The vast majority of homes are not new construction projects. According to Comfy Living and Forbes, as many as 80% of U.S. homes are a minimum of 20 years old. During those 20 years or more, small things are bound to crop up. Thankfully, many of these things are relatively simple fixes that you can do on your own… with some caveats.
Nearly a third — or 31% — of homeowners who tackle DIY projects and repair describe their experience as positive and problem-free. Of course, if you are investing your time and effort into do-it-yourself (DIY) home repair, chances are you would like to increase your odds of success. You can do that with the right tools. Here are some of the most common repairs and the tools you need to complete them.
Fix Drafty Front Doors
One of the easiest ways to fix a drafty door is to install a new door sweep. Whether your door currently does not have a sweep or its sweep is worn and weathered, a new sweep will significantly reduce drafts in your home. Here are the DIY tools you will need for this fix:
- a tape measure
- a Sharpie
- a power drill
- a Phillips head screwdriver
The process to install a new door sweep is relatively simple. Start by measuring your door. Once that is complete, trim the door sweep to match the width of the front door if necessary. Place the sweep against the door, and use a Sharpie to mark where you will need to drill holes to install the sweep.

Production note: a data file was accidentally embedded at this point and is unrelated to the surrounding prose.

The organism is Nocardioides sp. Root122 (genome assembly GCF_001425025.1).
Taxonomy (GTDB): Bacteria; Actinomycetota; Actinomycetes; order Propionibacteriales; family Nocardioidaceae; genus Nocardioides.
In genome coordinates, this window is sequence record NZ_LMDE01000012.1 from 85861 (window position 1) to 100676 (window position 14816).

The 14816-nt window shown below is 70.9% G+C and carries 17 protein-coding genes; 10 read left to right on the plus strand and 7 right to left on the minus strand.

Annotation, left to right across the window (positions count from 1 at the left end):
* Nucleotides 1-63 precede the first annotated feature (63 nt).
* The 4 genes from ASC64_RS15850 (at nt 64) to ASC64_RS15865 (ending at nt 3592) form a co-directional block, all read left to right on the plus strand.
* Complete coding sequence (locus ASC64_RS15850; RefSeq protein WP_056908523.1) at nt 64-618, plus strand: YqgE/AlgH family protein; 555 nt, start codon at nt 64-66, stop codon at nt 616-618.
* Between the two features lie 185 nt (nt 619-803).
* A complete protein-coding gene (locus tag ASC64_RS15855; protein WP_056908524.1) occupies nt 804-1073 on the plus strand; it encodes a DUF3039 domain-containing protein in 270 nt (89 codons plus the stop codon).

A power drill is one of the more expensive DIY tools, but a worthwhile investment. It is a tool that will serve you well for a variety of repairs and home improvement projects. Using that drill, drill holes where you marked the bottom of the door. Use a Phillips screwdriver to attach the sweep to the door, loosely at first. When the sweep is level and in place, fasten all screws tightly in place.
At the hardware store, choose between varieties of sweeps that are easy to install, nearly invisible once installed, or airtight even if you have uneven floors.
Take this time to consider whether your front door needs any other upgrades. Now that you are devoting your attention to it, does it need a fresh coat of paint? What about new locks? If you do not have a deadbolt on your front door, contact a locksmith service to get one installed. This small upgrade will drastically improve the safety of your home. “Locksmiths say deadbolts are key to home security,” Angie’s List reveals.